Roy Ngerng: Free Amos Yee

Thank you everyone for coming to today’s vigil.

As we gather here today, Amos sits in his cell in remand, within four walls and bright lights.

But Amos has not done anything wrong. He does not deserve this treatment. He does not deserve to be charged.

More so, he does not deserve to sit in jail. He has been inside for 17 days now. And even more so, he should not be shackled in chains and cuffs.

He is still innocent. And he is innocent.

Amos is a child. Where is the humanity when we treat Amos as a criminal when he has not even been sentenced?

Where is the humanity when even many people do not think he has done anything wrong, but he has been unfairly persecuted?

How would the PAP ministers think if it were their own children who are put behind bars and locked up in chains?

But this isn’t even a question. We know they would not let it happen to their own children.

Then why do they allow another parent’s child to suffer such a fate?

Have they thought of Amos’s parents? More importantly, have they thought of Amos?

Have they thought of the child and the state’s responsibility to the child?

Amos is a child. No matter what we think of him or what he has said, it is disproportionate to want this kind of state violence meted on him.

If we do not have the patience, kindness and compassion for a child, how then can we call ourselves a society? How then can a people govern if they lack even this most basic instinct, to love, to understand and to forgive?

Yes, Amos said some things. But he said some things.

Many among the PAP have said worse. An ex-PAP member posted a photo of a bus with Muslim children and posed the question if they are young terrorist trainees. A PAP supporter wanted to cut off Amos’s penis and put it into his mouth. A man even physically attacked Amos and smacked him in his face because he said that Amos has criticised Lee Kuan Yew.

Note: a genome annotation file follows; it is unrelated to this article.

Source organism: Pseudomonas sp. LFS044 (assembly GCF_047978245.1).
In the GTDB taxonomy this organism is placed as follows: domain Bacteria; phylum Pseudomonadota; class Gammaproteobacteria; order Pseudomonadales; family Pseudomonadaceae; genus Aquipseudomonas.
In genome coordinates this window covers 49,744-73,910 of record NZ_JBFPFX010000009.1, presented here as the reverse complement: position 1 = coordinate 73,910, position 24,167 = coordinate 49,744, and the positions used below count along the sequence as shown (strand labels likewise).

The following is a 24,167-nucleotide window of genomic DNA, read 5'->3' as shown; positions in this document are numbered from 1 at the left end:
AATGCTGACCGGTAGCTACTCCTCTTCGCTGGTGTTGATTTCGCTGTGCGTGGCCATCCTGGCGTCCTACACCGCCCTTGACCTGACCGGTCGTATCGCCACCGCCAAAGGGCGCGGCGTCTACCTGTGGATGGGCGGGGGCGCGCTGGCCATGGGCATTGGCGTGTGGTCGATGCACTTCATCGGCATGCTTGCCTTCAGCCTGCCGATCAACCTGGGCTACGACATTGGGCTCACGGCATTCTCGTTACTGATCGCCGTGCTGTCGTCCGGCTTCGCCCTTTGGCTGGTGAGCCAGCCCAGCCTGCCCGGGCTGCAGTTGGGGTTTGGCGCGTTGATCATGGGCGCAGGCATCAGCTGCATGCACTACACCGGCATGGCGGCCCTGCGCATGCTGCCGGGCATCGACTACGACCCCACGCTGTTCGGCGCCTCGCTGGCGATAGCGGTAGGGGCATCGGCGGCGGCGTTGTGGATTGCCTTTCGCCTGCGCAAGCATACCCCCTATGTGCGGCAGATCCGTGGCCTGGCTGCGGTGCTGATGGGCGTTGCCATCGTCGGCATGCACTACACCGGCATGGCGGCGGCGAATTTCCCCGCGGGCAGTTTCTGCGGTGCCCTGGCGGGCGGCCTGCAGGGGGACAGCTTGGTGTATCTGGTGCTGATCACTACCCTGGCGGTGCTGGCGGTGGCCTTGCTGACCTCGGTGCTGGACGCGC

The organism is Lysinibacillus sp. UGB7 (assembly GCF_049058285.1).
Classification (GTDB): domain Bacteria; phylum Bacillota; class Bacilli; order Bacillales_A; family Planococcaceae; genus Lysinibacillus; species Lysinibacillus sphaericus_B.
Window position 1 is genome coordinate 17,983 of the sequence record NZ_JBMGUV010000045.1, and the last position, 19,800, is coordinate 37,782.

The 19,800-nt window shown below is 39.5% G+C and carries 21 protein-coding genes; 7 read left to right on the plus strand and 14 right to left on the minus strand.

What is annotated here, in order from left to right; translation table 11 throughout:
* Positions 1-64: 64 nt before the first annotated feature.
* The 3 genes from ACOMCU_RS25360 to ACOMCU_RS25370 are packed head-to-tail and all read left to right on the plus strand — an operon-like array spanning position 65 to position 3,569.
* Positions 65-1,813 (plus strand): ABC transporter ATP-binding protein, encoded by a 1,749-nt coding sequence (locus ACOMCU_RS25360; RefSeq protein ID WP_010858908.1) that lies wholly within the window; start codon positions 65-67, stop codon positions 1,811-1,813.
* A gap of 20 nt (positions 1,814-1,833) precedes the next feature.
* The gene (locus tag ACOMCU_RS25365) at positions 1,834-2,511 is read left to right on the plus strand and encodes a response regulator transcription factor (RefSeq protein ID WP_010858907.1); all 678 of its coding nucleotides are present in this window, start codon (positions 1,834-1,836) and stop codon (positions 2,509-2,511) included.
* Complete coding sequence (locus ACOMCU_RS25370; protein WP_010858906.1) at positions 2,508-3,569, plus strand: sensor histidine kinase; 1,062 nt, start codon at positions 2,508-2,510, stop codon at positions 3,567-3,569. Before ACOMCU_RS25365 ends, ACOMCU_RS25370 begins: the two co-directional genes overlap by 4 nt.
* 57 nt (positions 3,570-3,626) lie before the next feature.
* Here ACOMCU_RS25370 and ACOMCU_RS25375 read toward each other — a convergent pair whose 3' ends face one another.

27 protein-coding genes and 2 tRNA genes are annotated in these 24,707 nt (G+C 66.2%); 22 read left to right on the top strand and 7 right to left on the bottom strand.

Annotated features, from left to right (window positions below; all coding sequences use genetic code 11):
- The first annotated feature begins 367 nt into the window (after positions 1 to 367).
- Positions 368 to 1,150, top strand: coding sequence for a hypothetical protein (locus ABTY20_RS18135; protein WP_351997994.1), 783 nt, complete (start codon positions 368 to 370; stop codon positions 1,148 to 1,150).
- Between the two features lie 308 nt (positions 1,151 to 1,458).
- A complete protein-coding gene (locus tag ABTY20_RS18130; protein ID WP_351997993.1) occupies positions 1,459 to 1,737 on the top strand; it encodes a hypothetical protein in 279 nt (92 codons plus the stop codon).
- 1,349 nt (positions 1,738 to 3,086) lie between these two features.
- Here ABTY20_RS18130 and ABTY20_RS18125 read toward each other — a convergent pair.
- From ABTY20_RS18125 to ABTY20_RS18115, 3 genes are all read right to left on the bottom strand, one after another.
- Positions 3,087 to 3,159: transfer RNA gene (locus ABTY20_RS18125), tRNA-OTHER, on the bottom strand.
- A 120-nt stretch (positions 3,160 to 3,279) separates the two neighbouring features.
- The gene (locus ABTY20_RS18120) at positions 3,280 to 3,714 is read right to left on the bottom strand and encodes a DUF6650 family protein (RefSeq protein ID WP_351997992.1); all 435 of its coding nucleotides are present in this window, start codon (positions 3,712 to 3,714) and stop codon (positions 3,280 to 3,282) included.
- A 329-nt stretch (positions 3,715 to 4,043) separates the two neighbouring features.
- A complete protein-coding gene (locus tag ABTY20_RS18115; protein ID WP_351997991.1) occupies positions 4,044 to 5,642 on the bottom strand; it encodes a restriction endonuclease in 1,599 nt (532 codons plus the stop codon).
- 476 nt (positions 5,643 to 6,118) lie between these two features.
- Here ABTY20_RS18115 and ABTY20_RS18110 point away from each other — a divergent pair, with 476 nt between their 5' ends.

Amos has now suffered this abuse simply because he spoke about Lee Kuan Yew.

But Lee Kuan Yew has said even worse things than Amos about the Malays and Muslims. Yet none of the PAP members and supporters have asked for him to be arrested, charged, jailed or caned as they have wanted Amos to be.

Instead, they take what Lee Kuan Yew said to be the gospel truth.

Amos said that the PAP supporters worship Lee Kuan Yew without logic. And he was punished for it.

But what Amos said is true, isn’t it? The PAP supporters do worship Lee Kuan Yew without logic, don’t they?

In fact, if they would stay silent even as Lee Kuan Yew said worse things but would want Amos persecuted, then it clearly shows that what they are really upset about Amos is not what he said about Christians, isn’t it?

Truth is, they were hurt and “wounded” because they were upset with what Amos said about Lee Kuan Yew.

It is about Lee Kuan Yew. It has always been. Nothing else.

Some people said that these PAP supporters are using religion as a front to mask their displeasure against Amos. I am inclined to agree. It is obvious.

But there are no laws in Singapore where it is illegal to criticise Lee Kuan Yew. There is no law in Singapore where one can be found to have committed a crime because of having intentionally wounded the feelings of Lee Kuan Yew supporters.

These supporters have abused the law for their own purpose.

But Singapore is not the PAP. To the PAP supporters, they think Singapore belongs to them. They will tell you to leave the country if you are not happy with the way the PAP run their country.

But they have forgotten that the reason why Singapore can succeed today is because of the hard work and effort of all Singaporeans, and people who live in our country.

It is not just because of the PAP. It is not just because of the PAP supporters.

It is because of the many Singaporeans who are willing to earn low and depressed wages to help Singapore grow, even as the PAP supporters and the rich among them take away the high profit for themselves and leave Singaporeans with too little.

But this is what Amos said in his video too. Amos spoke about the income inequality in Singapore.

He spoke about how a “great leader” is one who will take care of Singaporeans.

Amos was right. Why was he persecuted?

Amos said that Lee Kuan Yew is a “horrible” person.